he had already been shot. And so our understanding is the surveillance video shows --


SUAREZ: -- Oliver already wounded when Cruz walks up to him and shoots him several times.

Peter Wang, one of the other students killed here, he was shot more than a dozen times, including in the head.

And that was something that the prosecution wanted jurors to remember as they went into this deliberation. And so it seemed that they were pretty

confident that they would get some of these aggravating factors on some of the students, if not all of the 17 victims.

GOLODRYGA: Again, we're looking at families there in a packed courtroom of the loved ones of the 17 that were murdered by Nikolas Cruz, 14 students

and three staff members, back in 2018.

And the jury has reached a verdict and stay with us. We're continuing to watch the process inside of that courtroom. In just minutes we're expecting

to hear the jury recommendation to be shared in the trial of Nikolas Cruz. Of course we'll bring it to you live.




GOLODRYGA: And we want to welcome our viewers in the U.S. and around the world. We continue to cover the breaking news out of Florida. We're looking

live inside a Broward County courtroom where we are closely watching and waiting for the verdict to be read in the penalty trial for the Parkland


I want to bring in Jean Casarez and Paul Callan.

So Jean, you have been following this trial since it began.

What stood out to you in the fact that, as we talked about before the break, this jury deliberated for 24 hours, if that?

CASAREZ: That is right. And one of aspects of deliberation in a death penalty trial is to go through all of the evidence because you're looking

to see if the aggravating and the mitigating factors are there.

This is really a balancing act for the jury. They're looking at the aggravating factors, which are everything that Carlos Suarez told us about,

from the scene there in Miami and also mitigating factors.

Why he should not get the death penalty. And what the defense brought out to the jury lifetimes of struggles in school and at home, born to a woman

who abused drugs and alcohol while she was pregnant, incorrect medical diagnoses that his brain was not fully formed at 19 years old when this

shooting took place, struggles with inconsistent administrations of medication, mental disorders.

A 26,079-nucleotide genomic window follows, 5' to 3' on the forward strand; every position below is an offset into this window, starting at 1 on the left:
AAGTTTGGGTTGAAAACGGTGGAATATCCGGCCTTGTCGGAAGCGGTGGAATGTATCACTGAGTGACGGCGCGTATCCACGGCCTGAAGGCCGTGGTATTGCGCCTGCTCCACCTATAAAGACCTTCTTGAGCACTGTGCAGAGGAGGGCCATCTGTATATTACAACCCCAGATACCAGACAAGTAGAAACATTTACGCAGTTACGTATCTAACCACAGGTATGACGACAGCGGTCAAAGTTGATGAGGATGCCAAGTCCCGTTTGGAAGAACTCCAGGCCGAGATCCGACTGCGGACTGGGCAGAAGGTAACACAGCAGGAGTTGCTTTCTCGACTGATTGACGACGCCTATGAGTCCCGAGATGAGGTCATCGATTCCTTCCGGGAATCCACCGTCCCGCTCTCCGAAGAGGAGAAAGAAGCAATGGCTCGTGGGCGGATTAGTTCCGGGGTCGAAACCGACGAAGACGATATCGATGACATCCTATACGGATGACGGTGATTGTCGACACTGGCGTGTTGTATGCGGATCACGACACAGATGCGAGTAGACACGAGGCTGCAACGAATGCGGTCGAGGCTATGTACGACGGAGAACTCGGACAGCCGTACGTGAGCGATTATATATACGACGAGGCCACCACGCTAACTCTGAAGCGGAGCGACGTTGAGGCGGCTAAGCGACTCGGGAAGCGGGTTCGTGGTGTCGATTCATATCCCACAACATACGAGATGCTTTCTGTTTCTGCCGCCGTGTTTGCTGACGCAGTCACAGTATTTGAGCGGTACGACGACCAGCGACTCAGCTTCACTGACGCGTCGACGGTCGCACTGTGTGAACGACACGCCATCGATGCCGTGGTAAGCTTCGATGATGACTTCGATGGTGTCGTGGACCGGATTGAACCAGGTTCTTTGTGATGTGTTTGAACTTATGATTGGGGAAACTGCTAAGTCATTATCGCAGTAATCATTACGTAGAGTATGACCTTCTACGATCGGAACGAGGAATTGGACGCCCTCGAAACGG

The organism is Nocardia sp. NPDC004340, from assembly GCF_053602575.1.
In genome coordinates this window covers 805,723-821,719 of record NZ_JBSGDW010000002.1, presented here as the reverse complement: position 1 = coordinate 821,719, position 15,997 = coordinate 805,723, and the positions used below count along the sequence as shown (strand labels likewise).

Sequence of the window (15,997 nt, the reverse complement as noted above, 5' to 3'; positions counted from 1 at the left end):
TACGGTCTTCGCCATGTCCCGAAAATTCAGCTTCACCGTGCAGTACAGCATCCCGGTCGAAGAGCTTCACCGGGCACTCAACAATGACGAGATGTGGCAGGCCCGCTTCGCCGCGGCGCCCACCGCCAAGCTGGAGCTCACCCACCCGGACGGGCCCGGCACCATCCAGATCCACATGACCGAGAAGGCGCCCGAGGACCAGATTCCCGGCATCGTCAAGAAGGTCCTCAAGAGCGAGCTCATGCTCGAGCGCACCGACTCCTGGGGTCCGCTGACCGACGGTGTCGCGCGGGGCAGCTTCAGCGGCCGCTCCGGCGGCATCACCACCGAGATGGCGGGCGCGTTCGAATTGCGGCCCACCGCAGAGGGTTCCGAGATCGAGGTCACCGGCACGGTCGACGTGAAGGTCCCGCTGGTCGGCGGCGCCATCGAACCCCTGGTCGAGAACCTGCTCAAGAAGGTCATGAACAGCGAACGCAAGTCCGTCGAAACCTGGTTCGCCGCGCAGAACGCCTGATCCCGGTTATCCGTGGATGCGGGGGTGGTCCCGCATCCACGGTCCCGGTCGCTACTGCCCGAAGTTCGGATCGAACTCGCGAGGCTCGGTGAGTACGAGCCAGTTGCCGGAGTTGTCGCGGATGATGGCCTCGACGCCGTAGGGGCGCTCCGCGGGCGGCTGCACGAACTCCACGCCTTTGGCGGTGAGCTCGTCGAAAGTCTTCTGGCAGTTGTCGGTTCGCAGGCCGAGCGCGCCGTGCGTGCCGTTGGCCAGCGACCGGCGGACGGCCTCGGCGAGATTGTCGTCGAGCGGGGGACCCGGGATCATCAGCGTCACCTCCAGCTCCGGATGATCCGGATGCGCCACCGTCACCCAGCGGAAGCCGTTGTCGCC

So the jury has to look at all of this and balance it out to this young man that they have looked at every day now since April, jury selection time.

GOLODRYGA: And there you see contrasting the family members there, waiting for the verdict, and Cruz there, conferring with his counsel.

Paul, per Florida law, for a jury to sentence Cruz to death, it has to be a unanimous decision.

CALLAN: Yes, it does. And if there is a single juror among the 12 who has some kind of doubts about this or conscientious objections to the death

penalty -- and by the way, the juries are asked during voir dire --


CALLAN: -- as to whether they are capable of imposing the death penalty if the evidence warrants it.

But in my experience, I've seen cases where jurors, despite the voir dire, the careful questioning, some people have hesitation about the death

penalty that has nothing to do with the particular defendant.

If there is somebody like that on the jury who votes no, then life without parole will be the sentence that must be imposed by the court.

GOLODRYGA: And Jean, this decision is just a recommendation for the judge. The judge will ultimately decide.

CASAREZ: But the judge normally goes with what the jury recommends. I think it's rare; I think I've seen one case in Florida where the judge

actually deviates on what the jury recommends because they take that very seriously.

When we look at this -- and remember there are 17 that they will go through, that were killed. And even if, in just one of them, they decide

beyond a reasonable doubt, death is warranted, it is a death sentence. And so we have to listen to all of them.

But it is pages and pages of this verdict form. It is going to take a long time because they have to go through so much and aggravating factors. But

that is what a death penalty case is. It is very tedious and there are a lot of things that the jury has to be sure on and there is a right of